Chapter 7 is the most common form of bankruptcy filing. The basic process of liquidation involves the appointment of a trustee, collection of debtor’s non-exempt property by the trustee, sale of debtor’s non-exempt property, and distribution of the amounts received from the sale to the creditors. A Chapter 7 case begins with the debtor filing a petition with the bankruptcy court serving the area where the individual lives or where the business debtor is organized or has its principal place of business or principal assets. Filing can be done electronically. A Chapter 7 bankruptcy trustee is a person appointed by the U.S. trustee services to administer a bankruptcy case. The trustee reviews the debtor’s bankruptcy petition and verifies the information and calculations using available financial documents and other resources. Immediately after the filing of the bankruptcy petition, a document called “Notice of Commencement of Case” is sent out from the court to all creditors to whom the debtor owes money. All these creditors are stopped by the automatic stay from pursuing the debtor for payment in any way. The debtor should attend a hearing before the Chapter 7 trustee after around thirty days of filing the bankruptcy petition. This is also called a 341(a) meeting. In this meeting, the creditors also participate for assessing the debtor’s financial situation. After investigation and the 341(a) meeting, the trustee files a report with the bankruptcy court. It is the duty of the trustee to sell out all the debtor’s non-exempt properties and distribute its proceeds among creditors.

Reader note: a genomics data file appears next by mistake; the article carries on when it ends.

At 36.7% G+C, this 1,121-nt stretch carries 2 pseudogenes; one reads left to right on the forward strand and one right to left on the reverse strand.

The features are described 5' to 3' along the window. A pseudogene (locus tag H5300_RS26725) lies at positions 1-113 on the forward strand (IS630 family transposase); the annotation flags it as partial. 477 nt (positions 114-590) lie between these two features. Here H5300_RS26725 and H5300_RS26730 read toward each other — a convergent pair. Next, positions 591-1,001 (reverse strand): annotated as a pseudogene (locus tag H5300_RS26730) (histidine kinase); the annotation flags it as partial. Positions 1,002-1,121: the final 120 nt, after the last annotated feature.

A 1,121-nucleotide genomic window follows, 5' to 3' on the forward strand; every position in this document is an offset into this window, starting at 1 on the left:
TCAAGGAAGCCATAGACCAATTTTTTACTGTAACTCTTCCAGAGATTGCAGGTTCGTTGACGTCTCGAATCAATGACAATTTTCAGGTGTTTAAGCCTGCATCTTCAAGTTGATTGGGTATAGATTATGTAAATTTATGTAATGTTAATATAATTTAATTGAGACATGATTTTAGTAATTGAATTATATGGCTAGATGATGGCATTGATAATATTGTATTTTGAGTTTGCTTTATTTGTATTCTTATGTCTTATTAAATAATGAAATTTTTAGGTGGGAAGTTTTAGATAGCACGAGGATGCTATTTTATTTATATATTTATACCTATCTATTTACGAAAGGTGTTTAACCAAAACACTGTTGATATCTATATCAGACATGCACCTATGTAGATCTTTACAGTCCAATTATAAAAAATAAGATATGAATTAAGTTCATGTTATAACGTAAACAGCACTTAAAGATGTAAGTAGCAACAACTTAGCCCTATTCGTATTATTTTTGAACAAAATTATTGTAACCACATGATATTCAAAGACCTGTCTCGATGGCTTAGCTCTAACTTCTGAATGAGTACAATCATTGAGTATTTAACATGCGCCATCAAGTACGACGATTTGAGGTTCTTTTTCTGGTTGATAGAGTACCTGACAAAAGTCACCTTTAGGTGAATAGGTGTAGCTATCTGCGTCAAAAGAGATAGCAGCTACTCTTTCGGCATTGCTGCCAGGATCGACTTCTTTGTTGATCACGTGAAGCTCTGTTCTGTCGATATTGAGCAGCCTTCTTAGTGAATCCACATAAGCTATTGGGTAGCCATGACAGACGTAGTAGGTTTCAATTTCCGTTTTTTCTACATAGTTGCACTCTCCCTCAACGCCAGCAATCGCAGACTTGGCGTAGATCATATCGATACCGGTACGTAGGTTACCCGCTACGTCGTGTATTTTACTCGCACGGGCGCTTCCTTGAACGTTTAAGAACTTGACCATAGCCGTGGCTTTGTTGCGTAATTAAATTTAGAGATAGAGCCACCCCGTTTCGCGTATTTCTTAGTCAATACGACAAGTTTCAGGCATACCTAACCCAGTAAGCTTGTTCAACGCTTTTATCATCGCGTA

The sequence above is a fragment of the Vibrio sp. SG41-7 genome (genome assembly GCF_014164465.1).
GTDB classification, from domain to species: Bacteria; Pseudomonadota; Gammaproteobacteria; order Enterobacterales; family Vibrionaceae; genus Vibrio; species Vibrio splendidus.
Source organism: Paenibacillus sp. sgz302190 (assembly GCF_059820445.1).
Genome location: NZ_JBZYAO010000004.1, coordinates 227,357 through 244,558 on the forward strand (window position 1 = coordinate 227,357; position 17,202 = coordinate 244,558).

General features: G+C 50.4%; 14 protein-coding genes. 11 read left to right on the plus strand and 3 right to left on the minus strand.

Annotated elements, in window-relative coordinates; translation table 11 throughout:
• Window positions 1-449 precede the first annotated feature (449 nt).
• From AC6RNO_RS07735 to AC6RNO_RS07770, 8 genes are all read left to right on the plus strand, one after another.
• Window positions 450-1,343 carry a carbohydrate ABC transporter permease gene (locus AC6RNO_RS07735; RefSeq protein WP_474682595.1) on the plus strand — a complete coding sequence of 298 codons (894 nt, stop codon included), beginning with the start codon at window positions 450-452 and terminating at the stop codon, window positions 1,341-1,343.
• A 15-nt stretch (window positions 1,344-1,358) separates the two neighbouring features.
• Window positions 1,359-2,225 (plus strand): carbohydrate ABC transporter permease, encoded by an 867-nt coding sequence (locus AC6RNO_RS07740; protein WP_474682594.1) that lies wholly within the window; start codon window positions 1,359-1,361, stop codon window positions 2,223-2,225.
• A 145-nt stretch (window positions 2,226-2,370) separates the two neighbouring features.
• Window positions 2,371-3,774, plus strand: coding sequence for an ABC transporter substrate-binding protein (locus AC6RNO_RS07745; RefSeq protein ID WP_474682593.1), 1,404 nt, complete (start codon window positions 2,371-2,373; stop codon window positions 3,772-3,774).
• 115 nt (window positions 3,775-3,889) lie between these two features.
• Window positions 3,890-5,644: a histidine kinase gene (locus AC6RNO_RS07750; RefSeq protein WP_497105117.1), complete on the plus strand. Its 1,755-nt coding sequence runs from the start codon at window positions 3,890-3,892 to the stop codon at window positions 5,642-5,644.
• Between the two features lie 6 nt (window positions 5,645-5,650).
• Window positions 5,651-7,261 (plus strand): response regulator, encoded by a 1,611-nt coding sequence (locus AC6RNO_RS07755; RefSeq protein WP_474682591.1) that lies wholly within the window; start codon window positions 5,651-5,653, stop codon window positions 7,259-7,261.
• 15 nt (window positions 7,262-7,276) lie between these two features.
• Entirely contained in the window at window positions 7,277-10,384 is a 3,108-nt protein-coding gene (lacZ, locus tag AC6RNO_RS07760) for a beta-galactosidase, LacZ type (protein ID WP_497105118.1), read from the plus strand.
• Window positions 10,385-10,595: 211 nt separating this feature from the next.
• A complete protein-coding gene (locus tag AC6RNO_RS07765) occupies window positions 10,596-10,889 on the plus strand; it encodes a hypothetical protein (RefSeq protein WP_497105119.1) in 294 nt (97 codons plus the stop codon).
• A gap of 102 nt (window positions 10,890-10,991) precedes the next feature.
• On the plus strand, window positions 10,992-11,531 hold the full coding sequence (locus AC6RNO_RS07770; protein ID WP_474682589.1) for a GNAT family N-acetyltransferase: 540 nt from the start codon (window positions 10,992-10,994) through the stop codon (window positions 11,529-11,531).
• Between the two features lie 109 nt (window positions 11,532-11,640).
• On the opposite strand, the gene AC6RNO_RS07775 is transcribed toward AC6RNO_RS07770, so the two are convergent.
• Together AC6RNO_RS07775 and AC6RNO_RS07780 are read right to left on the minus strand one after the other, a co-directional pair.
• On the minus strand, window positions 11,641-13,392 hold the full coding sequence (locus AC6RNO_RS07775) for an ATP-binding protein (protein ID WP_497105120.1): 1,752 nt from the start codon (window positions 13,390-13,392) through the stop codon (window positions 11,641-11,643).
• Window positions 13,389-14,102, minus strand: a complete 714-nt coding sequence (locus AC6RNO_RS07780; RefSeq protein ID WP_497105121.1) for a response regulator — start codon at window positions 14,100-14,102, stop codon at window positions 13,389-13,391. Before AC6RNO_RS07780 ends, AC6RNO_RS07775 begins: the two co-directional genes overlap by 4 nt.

Lawrence J Warfield
US Bankruptcy Trustee